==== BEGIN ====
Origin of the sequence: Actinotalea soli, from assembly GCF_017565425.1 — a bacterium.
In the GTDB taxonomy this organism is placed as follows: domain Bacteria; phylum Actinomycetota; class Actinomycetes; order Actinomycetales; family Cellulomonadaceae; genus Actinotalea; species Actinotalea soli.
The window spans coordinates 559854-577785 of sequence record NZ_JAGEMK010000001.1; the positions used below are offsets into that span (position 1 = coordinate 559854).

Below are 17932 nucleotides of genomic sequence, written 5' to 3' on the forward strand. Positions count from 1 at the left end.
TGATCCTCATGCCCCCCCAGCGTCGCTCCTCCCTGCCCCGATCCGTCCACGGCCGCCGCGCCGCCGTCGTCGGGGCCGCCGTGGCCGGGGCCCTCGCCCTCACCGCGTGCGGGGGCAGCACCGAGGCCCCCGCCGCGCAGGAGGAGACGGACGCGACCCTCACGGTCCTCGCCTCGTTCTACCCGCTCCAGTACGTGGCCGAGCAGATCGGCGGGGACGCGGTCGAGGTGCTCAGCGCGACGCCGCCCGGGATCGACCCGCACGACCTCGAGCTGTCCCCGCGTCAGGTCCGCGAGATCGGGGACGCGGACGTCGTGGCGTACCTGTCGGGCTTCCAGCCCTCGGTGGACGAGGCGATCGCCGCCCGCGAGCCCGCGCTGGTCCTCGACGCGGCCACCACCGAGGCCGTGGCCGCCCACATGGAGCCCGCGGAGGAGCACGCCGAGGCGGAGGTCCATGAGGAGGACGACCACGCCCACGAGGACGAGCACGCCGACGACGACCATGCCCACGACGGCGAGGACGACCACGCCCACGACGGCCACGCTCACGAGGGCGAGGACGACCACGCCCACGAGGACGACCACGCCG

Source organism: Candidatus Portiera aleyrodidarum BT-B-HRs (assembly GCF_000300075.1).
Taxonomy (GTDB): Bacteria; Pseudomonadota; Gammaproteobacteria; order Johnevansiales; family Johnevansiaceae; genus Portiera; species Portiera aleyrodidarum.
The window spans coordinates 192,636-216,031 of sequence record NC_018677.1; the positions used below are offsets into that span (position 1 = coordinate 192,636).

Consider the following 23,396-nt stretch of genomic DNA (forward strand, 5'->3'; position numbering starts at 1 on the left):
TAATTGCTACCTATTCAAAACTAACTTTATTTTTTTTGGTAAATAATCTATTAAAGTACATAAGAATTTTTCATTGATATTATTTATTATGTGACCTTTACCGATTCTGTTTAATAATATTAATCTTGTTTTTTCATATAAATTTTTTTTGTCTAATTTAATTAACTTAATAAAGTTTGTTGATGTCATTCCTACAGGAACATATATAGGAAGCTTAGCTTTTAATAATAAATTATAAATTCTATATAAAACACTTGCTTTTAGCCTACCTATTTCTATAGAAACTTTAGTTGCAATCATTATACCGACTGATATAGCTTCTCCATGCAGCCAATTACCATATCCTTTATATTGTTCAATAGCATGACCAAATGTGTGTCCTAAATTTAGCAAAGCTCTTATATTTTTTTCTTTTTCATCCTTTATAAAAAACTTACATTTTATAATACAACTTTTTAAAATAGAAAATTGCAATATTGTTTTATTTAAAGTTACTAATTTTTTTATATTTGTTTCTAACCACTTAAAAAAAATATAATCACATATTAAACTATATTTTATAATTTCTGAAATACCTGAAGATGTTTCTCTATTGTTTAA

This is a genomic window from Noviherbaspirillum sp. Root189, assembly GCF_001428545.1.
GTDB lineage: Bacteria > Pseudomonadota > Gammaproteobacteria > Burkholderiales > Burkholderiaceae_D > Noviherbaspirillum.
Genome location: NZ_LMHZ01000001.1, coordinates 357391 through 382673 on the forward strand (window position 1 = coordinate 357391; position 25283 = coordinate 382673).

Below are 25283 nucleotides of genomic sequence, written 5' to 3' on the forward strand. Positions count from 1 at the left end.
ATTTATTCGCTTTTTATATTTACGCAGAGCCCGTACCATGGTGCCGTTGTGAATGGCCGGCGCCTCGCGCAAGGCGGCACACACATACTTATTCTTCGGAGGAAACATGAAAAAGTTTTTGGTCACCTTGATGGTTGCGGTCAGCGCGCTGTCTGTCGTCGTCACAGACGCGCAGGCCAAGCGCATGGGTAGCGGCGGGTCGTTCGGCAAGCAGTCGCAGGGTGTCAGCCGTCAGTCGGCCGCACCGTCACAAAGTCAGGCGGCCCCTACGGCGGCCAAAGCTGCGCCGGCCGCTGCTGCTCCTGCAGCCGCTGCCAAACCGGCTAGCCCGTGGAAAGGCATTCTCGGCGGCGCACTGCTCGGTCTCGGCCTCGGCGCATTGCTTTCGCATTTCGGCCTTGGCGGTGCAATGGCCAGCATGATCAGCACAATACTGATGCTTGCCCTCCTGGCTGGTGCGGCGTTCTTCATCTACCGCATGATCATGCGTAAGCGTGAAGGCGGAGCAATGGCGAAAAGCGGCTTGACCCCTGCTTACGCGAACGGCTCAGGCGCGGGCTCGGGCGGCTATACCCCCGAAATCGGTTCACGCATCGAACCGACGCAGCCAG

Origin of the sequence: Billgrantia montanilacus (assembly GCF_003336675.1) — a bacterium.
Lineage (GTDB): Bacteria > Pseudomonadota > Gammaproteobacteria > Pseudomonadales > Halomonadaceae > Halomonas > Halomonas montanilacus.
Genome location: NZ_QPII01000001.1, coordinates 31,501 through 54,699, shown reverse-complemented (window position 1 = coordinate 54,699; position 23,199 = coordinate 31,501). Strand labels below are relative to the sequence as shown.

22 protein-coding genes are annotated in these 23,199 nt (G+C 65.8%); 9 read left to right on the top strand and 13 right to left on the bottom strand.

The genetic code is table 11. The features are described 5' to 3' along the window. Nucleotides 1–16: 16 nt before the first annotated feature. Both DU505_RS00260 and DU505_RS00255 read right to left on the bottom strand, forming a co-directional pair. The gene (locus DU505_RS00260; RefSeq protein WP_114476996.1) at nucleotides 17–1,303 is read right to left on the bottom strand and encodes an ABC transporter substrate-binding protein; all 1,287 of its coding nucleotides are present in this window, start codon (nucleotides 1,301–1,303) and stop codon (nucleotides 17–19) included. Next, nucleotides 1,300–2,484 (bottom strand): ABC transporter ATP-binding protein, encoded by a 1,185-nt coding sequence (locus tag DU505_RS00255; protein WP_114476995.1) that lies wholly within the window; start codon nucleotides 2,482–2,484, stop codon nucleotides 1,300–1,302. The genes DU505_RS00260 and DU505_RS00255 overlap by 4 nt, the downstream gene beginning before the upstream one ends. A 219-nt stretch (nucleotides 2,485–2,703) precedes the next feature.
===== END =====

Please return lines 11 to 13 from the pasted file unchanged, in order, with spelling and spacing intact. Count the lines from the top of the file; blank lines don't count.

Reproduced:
This is a genomic window from Noviherbaspirillum sp. Root189, assembly GCF_001428545.1.
GTDB lineage: Bacteria > Pseudomonadota > Gammaproteobacteria > Burkholderiales > Burkholderiaceae_D > Noviherbaspirillum.
Genome location: NZ_LMHZ01000001.1, coordinates 357391 through 382673 on the forward strand (window position 1 = coordinate 357391; position 25283 = coordinate 382673).